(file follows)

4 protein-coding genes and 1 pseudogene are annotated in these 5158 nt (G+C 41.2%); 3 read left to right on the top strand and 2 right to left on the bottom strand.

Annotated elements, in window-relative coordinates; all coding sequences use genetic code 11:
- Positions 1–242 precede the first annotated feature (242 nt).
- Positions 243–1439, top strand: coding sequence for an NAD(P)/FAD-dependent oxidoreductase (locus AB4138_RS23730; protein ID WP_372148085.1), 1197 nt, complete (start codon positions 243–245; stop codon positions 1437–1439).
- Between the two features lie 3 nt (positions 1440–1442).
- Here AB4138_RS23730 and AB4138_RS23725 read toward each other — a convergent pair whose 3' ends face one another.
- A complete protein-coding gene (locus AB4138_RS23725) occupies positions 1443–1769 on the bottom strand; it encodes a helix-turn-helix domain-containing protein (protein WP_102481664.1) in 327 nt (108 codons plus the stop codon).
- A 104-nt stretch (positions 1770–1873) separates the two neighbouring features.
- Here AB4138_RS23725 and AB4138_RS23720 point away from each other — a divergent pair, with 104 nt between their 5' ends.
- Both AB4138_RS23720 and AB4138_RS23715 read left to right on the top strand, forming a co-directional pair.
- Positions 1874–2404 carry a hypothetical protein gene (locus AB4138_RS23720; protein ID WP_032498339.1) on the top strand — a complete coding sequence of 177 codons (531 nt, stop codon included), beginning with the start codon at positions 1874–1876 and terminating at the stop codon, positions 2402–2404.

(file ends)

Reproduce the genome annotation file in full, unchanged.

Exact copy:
4 protein-coding genes and 1 pseudogene are annotated in these 5158 nt (G+C 41.2%); 3 read left to right on the top strand and 2 right to left on the bottom strand.

Annotated elements, in window-relative coordinates; all coding sequences use genetic code 11:
- Positions 1–242 precede the first annotated feature (242 nt).
- Positions 243–1439, top strand: coding sequence for an NAD(P)/FAD-dependent oxidoreductase (locus AB4138_RS23730; protein ID WP_372148085.1), 1197 nt, complete (start codon positions 243–245; stop codon positions 1437–1439).
- Between the two features lie 3 nt (positions 1440–1442).
- Here AB4138_RS23730 and AB4138_RS23725 read toward each other — a convergent pair whose 3' ends face one another.
- A complete protein-coding gene (locus AB4138_RS23725) occupies positions 1443–1769 on the bottom strand; it encodes a helix-turn-helix domain-containing protein (protein WP_102481664.1) in 327 nt (108 codons plus the stop codon).
- A 104-nt stretch (positions 1770–1873) separates the two neighbouring features.
- Here AB4138_RS23725 and AB4138_RS23720 point away from each other — a divergent pair, with 104 nt between their 5' ends.
- Both AB4138_RS23720 and AB4138_RS23715 read left to right on the top strand, forming a co-directional pair.
- Positions 1874–2404 carry a hypothetical protein gene (locus AB4138_RS23720; protein ID WP_032498339.1) on the top strand — a complete coding sequence of 177 codons (531 nt, stop codon included), beginning with the start codon at positions 1874–1876 and terminating at the stop codon, positions 2402–2404.